Hizb Threatens PDP As Mufti Repackages SOG
18 January 2003
The Hindustan Times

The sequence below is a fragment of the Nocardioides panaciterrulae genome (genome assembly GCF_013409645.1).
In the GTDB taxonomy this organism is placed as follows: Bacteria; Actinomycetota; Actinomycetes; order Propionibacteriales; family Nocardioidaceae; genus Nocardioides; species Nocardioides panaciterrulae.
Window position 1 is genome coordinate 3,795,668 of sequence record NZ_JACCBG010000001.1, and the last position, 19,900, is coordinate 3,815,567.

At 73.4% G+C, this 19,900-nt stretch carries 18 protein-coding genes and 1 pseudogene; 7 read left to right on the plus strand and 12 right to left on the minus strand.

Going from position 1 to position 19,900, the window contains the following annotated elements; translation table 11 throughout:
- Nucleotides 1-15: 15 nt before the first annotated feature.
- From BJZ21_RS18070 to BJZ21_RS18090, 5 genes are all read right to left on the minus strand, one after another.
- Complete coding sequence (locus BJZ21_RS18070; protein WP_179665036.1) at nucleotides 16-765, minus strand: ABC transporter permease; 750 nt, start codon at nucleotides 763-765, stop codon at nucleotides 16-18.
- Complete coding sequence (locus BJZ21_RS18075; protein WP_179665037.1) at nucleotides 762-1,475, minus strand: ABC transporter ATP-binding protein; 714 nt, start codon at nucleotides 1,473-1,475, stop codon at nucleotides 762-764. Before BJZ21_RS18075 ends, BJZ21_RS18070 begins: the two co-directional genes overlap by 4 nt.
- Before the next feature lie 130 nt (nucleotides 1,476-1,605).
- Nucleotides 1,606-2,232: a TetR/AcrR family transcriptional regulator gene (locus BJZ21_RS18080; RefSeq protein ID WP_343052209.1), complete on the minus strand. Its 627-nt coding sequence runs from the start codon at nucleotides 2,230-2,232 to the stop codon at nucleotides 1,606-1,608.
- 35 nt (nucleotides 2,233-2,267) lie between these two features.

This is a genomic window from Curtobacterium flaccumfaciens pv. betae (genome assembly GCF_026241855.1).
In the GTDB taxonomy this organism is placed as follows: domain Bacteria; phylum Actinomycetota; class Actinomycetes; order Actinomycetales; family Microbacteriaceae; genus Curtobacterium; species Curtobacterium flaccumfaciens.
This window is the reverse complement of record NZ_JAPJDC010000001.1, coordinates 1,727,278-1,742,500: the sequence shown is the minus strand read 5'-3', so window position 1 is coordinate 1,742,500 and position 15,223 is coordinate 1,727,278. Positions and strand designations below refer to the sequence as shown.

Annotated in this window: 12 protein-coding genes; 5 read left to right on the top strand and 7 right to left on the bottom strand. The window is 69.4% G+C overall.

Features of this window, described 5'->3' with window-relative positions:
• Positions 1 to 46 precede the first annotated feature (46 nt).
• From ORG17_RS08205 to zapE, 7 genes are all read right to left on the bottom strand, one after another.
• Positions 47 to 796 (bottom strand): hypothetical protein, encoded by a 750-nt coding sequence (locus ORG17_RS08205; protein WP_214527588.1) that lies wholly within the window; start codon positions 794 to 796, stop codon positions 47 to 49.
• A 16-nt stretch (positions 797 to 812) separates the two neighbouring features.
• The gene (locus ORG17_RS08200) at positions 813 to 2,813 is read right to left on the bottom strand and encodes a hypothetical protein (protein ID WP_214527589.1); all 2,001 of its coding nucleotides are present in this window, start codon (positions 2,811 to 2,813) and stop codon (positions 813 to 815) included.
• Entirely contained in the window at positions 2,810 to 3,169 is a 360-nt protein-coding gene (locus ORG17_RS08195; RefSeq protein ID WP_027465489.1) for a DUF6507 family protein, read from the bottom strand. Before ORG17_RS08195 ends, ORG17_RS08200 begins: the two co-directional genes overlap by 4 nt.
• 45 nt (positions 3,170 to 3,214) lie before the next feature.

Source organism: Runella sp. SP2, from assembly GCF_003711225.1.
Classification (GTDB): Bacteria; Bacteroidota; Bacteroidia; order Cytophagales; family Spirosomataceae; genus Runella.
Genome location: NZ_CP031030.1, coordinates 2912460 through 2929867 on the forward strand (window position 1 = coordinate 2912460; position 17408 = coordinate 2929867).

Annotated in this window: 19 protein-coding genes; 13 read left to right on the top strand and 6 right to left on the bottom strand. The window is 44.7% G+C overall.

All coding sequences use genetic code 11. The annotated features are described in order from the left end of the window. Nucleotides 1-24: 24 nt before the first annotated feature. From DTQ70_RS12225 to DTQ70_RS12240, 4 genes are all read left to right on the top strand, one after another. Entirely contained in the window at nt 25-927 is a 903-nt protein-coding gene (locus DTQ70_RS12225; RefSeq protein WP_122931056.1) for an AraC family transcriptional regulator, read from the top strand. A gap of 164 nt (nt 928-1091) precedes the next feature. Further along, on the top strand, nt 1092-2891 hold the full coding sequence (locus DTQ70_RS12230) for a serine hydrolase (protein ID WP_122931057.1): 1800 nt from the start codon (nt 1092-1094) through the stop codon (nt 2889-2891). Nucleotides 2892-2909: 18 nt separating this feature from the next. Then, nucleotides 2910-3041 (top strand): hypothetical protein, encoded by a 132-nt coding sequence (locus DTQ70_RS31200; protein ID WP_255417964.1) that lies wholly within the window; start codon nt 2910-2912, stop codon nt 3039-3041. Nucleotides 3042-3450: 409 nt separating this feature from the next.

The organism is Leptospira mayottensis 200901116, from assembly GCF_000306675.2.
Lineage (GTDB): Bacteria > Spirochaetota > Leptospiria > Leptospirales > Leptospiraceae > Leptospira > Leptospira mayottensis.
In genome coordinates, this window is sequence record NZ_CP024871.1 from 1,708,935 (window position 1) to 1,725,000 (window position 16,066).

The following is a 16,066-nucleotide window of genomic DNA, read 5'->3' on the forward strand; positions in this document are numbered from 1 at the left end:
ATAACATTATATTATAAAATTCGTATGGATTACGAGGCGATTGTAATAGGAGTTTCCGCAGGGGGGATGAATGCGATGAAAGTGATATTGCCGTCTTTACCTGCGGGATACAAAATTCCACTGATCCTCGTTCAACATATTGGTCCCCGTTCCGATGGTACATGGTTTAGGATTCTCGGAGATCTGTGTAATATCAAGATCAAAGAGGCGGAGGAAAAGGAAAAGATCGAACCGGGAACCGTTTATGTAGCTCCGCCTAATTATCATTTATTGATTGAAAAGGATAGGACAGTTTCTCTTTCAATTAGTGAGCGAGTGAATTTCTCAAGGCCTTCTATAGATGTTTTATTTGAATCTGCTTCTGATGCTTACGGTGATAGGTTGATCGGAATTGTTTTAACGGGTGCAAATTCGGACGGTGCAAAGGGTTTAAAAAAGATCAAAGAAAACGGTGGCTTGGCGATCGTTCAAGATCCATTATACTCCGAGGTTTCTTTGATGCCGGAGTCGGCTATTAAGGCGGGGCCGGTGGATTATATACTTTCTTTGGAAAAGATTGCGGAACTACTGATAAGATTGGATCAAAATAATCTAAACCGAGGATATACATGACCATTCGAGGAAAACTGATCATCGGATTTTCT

Srinagar: Accusing the Mufti government of reneging on its promise of disbanding Special Operations Group (SOG) in J&K, pro-Pakistan terrorist outfit Hizbul Mujahideen on Saturday threatened to target the office bearers of the ruling People's Democratic Party (PDP). The PDP-led government has not fulfilled its electoral promise of disbanding SOG, operational commander of the outfit Saiful Islam told local news agency Nafa in a faxed statement in Srinagar. 'If Chief Minister Mufti Mohammad Sayeed does not mend his ways, we are capable of targeting his party's office bearers,' he said. Mufti, who is following the policy of giving a 'healing touch' to the situation in the state, had promised to dismantle the much-hated police counter- insurgency force SOG, which residents accuse of abuses ranging from extortion to murder. But under pressure from its coalition partner, the Congress, and certain other quarters Mufti has maintained that the force will only be 'reoriented.' J&K to soon have counter- insurgency force The state police is now launching a new counter- insurgency force to deal with infiltrating jehadis, a step being seen as a step towards neutralising the SOG. Members of the force, which will be called the Jammu Kashmir Voluntary Force, will have special commando training, said Additional Director General of Police Rajan Bakshi. 'The state government had forwarded a proposal for setting up such a force and it has been approved,' Bakshi said. The first phase will consist of a unit of 500 personnel. He said recruitment would be voluntary from among 22,000 special police officers (SPOs) and village defence committee (VDC) members who have experience of counter-insurgency operations. SPOs are usually former militants who work with counter-insurgency units of the army, police and para- military, while VDCs are villagers who volunteer to fight against militants and are mostly Hindus. Three months special training, focussing on jungle warfare, will be given to the members. Small teams of five to 10 personnel from the force will be attached to police stations in militancy-prone areas. Bakshi said the force would function under a police officer of the rank of Superintendent of Police of a district and the government hoped it would boost the fight against militants as it would be 'well-versed with the topography and language of the area.'